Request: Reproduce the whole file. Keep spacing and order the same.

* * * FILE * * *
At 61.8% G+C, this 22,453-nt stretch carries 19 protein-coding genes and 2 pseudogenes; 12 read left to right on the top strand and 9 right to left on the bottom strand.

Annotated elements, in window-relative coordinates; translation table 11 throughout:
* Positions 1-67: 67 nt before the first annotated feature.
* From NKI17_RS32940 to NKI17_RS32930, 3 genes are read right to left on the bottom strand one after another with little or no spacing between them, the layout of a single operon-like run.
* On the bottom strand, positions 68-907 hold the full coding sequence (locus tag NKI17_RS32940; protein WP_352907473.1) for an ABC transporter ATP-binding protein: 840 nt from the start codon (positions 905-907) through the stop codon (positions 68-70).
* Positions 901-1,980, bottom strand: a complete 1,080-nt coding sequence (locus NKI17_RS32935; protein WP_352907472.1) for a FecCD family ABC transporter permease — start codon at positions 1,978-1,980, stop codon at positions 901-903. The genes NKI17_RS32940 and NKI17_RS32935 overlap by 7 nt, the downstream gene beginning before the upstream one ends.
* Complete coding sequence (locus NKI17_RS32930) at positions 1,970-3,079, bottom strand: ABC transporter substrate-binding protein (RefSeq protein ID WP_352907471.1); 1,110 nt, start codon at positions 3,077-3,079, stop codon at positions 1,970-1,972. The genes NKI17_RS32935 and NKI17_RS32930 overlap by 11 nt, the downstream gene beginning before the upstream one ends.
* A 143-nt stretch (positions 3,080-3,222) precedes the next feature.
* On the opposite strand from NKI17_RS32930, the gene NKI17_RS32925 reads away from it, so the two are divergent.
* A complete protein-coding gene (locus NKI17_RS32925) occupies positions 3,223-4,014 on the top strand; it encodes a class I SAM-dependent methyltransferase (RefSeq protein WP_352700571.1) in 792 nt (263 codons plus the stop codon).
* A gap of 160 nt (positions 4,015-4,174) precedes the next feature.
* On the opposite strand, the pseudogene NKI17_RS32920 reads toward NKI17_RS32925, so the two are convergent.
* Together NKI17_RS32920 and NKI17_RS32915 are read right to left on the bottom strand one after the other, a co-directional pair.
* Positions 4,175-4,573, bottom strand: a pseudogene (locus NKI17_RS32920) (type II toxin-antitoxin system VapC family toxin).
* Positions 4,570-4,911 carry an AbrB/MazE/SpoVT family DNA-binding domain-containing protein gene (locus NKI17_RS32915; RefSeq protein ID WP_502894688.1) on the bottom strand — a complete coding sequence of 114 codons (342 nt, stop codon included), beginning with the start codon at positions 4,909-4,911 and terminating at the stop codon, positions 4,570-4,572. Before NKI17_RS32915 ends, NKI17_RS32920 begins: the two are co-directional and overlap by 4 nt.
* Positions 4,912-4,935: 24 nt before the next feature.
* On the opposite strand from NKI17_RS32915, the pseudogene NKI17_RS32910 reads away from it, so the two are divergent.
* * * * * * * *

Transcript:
At 61.8% G+C, this 22,453-nt stretch carries 19 protein-coding genes and 2 pseudogenes; 12 read left to right on the top strand and 9 right to left on the bottom strand.

Annotated elements, in window-relative coordinates; translation table 11 throughout:
* Positions 1-67: 67 nt before the first annotated feature.
* From NKI17_RS32940 to NKI17_RS32930, 3 genes are read right to left on the bottom strand one after another with little or no spacing between them, the layout of a single operon-like run.
* On the bottom strand, positions 68-907 hold the full coding sequence (locus tag NKI17_RS32940; protein WP_352907473.1) for an ABC transporter ATP-binding protein: 840 nt from the start codon (positions 905-907) through the stop codon (positions 68-70).
* Positions 901-1,980, bottom strand: a complete 1,080-nt coding sequence (locus NKI17_RS32935; protein WP_352907472.1) for a FecCD family ABC transporter permease — start codon at positions 1,978-1,980, stop codon at positions 901-903. The genes NKI17_RS32940 and NKI17_RS32935 overlap by 7 nt, the downstream gene beginning before the upstream one ends.
* Complete coding sequence (locus NKI17_RS32930) at positions 1,970-3,079, bottom strand: ABC transporter substrate-binding protein (RefSeq protein ID WP_352907471.1); 1,110 nt, start codon at positions 3,077-3,079, stop codon at positions 1,970-1,972. The genes NKI17_RS32935 and NKI17_RS32930 overlap by 11 nt, the downstream gene beginning before the upstream one ends.
* A 143-nt stretch (positions 3,080-3,222) precedes the next feature.
* On the opposite strand from NKI17_RS32930, the gene NKI17_RS32925 reads away from it, so the two are divergent.
* A complete protein-coding gene (locus NKI17_RS32925) occupies positions 3,223-4,014 on the top strand; it encodes a class I SAM-dependent methyltransferase (RefSeq protein WP_352700571.1) in 792 nt (263 codons plus the stop codon).
* A gap of 160 nt (positions 4,015-4,174) precedes the next feature.
* On the opposite strand, the pseudogene NKI17_RS32920 reads toward NKI17_RS32925, so the two are convergent.
* Together NKI17_RS32920 and NKI17_RS32915 are read right to left on the bottom strand one after the other, a co-directional pair.
* Positions 4,175-4,573, bottom strand: a pseudogene (locus NKI17_RS32920) (type II toxin-antitoxin system VapC family toxin).
* Positions 4,570-4,911 carry an AbrB/MazE/SpoVT family DNA-binding domain-containing protein gene (locus NKI17_RS32915; RefSeq protein ID WP_502894688.1) on the bottom strand — a complete coding sequence of 114 codons (342 nt, stop codon included), beginning with the start codon at positions 4,909-4,911 and terminating at the stop codon, positions 4,570-4,572. Before NKI17_RS32915 ends, NKI17_RS32920 begins: the two are co-directional and overlap by 4 nt.
* Positions 4,912-4,935: 24 nt before the next feature.
* On the opposite strand from NKI17_RS32915, the pseudogene NKI17_RS32910 reads away from it, so the two are divergent.